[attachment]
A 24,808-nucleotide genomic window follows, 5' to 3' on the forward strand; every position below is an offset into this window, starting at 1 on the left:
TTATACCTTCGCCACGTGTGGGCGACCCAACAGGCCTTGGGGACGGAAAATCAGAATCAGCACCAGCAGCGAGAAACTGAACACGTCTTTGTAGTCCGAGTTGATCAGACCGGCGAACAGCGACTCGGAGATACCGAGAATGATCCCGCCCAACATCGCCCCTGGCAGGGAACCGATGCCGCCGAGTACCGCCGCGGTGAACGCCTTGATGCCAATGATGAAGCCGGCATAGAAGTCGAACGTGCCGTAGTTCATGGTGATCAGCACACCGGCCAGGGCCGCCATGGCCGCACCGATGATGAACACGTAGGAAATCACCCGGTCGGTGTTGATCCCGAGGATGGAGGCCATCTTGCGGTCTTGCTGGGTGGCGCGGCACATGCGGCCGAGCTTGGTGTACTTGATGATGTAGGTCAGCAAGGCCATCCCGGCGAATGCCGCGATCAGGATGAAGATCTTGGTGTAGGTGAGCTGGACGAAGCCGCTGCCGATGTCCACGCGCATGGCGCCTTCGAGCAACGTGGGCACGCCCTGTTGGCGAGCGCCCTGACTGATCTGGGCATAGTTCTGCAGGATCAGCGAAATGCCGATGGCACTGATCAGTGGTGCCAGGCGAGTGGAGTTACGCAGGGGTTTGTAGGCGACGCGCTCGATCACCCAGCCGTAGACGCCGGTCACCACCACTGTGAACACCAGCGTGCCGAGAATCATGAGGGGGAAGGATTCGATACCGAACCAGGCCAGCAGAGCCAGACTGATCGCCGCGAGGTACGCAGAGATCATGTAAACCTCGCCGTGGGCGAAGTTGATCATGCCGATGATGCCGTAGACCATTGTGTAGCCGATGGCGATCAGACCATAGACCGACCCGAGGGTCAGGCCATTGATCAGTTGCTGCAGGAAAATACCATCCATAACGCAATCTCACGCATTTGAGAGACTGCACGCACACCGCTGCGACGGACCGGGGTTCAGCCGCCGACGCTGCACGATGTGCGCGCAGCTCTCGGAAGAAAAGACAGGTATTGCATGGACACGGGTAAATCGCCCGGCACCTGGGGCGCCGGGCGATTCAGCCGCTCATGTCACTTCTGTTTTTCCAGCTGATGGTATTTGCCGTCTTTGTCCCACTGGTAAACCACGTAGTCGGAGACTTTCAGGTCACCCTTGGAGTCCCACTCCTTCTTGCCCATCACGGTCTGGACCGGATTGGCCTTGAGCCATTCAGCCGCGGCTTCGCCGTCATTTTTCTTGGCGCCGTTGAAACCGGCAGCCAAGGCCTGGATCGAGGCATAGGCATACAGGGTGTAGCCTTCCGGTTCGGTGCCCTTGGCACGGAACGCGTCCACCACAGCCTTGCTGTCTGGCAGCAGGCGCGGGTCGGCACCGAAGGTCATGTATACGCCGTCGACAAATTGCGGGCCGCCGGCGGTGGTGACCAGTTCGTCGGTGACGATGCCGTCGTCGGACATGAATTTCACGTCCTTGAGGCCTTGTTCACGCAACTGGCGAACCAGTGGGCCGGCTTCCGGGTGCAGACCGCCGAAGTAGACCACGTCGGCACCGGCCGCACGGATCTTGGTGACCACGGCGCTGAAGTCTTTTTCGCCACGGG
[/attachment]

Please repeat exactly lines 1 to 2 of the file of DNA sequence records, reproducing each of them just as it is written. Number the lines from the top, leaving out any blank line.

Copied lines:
A 24,808-nucleotide genomic window follows, 5' to 3' on the forward strand; every position below is an offset into this window, starting at 1 on the left:
TTATACCTTCGCCACGTGTGGGCGACCCAACAGGCCTTGGGGACGGAAAATCAGAATCAGCACCAGCAGCGAGAAACTGAACACGTCTTTGTAGTCCGAGTTGATCAGACCGGCGAACAGCGACTCGGAGATACCGAGAATGATCCCGCCCAACATCGCCCCTGGCAGGGAACCGATGCCGCCGAGTACCGCCGCGGTGAACGCCTTGATGCCAATGATGAAGCCGGCATAGAAGTCGAACGTGCCGTAGTTCATGGTGATCAGCACACCGGCCAGGGCCGCCATGGCCGCACCGATGATGAACACGTAGGAAATCACCCGGTCGGTGTTGATCCCGAGGATGGAGGCCATCTTGCGGTCTTGCTGGGTGGCGCGGCACATGCGGCCGAGCTTGGTGTACTTGATGATGTAGGTCAGCAAGGCCATCCCGGCGAATGCCGCGATCAGGATGAAGATCTTGGTGTAGGTGAGCTGGACGAAGCCGCTGCCGATGTCCACGCGCATGGCGCCTTCGAGCAACGTGGGCACGCCCTGTTGGCGAGCGCCCTGACTGATCTGGGCATAGTTCTGCAGGATCAGCGAAATGCCGATGGCACTGATCAGTGGTGCCAGGCGAGTGGAGTTACGCAGGGGTTTGTAGGCGACGCGCTCGATCACCCAGCCGTAGACGCCGGTCACCACCACTGTGAACACCAGCGTGCCGAGAATCATGAGGGGGAAGGATTCGATACCGAACCAGGCCAGCAGAGCCAGACTGATCGCCGCGAGGTACGCAGAGATCATGTAAACCTCGCCGTGGGCGAAGTTGATCATGCCGATGATGCCGTAGACCATTGTGTAGCCGATGGCGATCAGACCATAGACCGACCCGAGGGTCAGGCCATTGATCAGTTGCTGCAGGAAAATACCATCCATAACGCAATCTCACGCATTTGAGAGACTGCACGCACACCGCTGCGACGGACCGGGGTTCAGCCGCCGACGCTGCACGATGTGCGCGCAGCTCTCGGAAGAAAAGACAGGTATTGCATGGACACGGGTAAATCGCCCGGCACCTGGGGCGCCGGGCGATTCAGCCGCTCATGTCACTTCTGTTTTTCCAGCTGATGGTATTTGCCGTCTTTGTCCCACTGGTAAACCACGTAGTCGGAGACTTTCAGGTCACCCTTGGAGTCCCACTCCTTCTTGCCCATCACGGTCTGGACCGGATTGGCCTTGAGCCATTCAGCCGCGGCTTCGCCGTCATTTTTCTTGGCGCCGTTGAAACCGGCAGCCAAGGCCTGGATCGAGGCATAGGCATACAGGGTGTAGCCTTCCGGTTCGGTGCCCTTGGCACGGAACGCGTCCACCACAGCCTTGCTGTCTGGCAGCAGGCGCGGGTCGGCACCGAAGGTCATGTATACGCCGTCGACAAATTGCGGGCCGCCGGCGGTGGTGACCAGTTCGTCGGTGACGATGCCGTCGTCGGACATGAATTTCACGTCCTTGAGGCCTTGTTCACGCAACTGGCGAACCAGTGGGCCGGCTTCCGGGTGCAGACCGCCGAAGTAGACCACGTCGGCACCGGCCGCACGGATCTTGGTGACCACGGCGCTGAAGTCTTTTTCGCCACGGG